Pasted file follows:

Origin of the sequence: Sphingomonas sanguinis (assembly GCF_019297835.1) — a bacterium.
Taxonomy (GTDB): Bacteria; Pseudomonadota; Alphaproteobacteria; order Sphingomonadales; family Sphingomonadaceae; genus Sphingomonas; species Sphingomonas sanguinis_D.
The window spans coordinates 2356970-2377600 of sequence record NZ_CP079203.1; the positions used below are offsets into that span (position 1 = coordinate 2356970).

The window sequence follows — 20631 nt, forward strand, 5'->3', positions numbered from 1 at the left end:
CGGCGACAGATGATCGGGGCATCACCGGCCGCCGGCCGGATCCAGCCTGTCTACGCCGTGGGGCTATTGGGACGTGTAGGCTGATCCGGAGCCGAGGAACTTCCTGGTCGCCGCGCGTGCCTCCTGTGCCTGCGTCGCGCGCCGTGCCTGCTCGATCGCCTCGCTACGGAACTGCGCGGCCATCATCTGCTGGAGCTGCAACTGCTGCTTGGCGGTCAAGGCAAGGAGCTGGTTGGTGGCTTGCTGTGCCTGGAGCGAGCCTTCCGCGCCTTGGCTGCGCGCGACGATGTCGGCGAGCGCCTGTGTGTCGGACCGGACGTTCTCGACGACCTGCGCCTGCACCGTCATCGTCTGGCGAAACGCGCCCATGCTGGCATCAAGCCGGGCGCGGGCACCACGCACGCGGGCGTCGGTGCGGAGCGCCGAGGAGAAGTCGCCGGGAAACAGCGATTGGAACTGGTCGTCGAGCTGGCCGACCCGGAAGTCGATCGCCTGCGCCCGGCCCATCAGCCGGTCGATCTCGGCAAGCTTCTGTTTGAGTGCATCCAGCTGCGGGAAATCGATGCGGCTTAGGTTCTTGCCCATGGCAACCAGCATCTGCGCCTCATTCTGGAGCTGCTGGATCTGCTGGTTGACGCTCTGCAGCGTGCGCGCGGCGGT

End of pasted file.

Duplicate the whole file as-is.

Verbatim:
Origin of the sequence: Sphingomonas sanguinis (assembly GCF_019297835.1) — a bacterium.
Taxonomy (GTDB): Bacteria; Pseudomonadota; Alphaproteobacteria; order Sphingomonadales; family Sphingomonadaceae; genus Sphingomonas; species Sphingomonas sanguinis_D.
The window spans coordinates 2356970-2377600 of sequence record NZ_CP079203.1; the positions used below are offsets into that span (position 1 = coordinate 2356970).

The window sequence follows — 20631 nt, forward strand, 5'->3', positions numbered from 1 at the left end:
CGGCGACAGATGATCGGGGCATCACCGGCCGCCGGCCGGATCCAGCCTGTCTACGCCGTGGGGCTATTGGGACGTGTAGGCTGATCCGGAGCCGAGGAACTTCCTGGTCGCCGCGCGTGCCTCCTGTGCCTGCGTCGCGCGCCGTGCCTGCTCGATCGCCTCGCTACGGAACTGCGCGGCCATCATCTGCTGGAGCTGCAACTGCTGCTTGGCGGTCAAGGCAAGGAGCTGGTTGGTGGCTTGCTGTGCCTGGAGCGAGCCTTCCGCGCCTTGGCTGCGCGCGACGATGTCGGCGAGCGCCTGTGTGTCGGACCGGACGTTCTCGACGACCTGCGCCTGCACCGTCATCGTCTGGCGAAACGCGCCCATGCTGGCATCAAGCCGGGCGCGGGCACCACGCACGCGGGCGTCGGTGCGGAGCGCCGAGGAGAAGTCGCCGGGAAACAGCGATTGGAACTGGTCGTCGAGCTGGCCGACCCGGAAGTCGATCGCCTGCGCCCGGCCCATCAGCCGGTCGATCTCGGCAAGCTTCTGTTTGAGTGCATCCAGCTGCGGGAAATCGATGCGGCTTAGGTTCTTGCCCATGGCAACCAGCATCTGCGCCTCATTCTGGAGCTGCTGGATCTGCTGGTTGACGCTCTGCAGCGTGCGCGCGGCGGT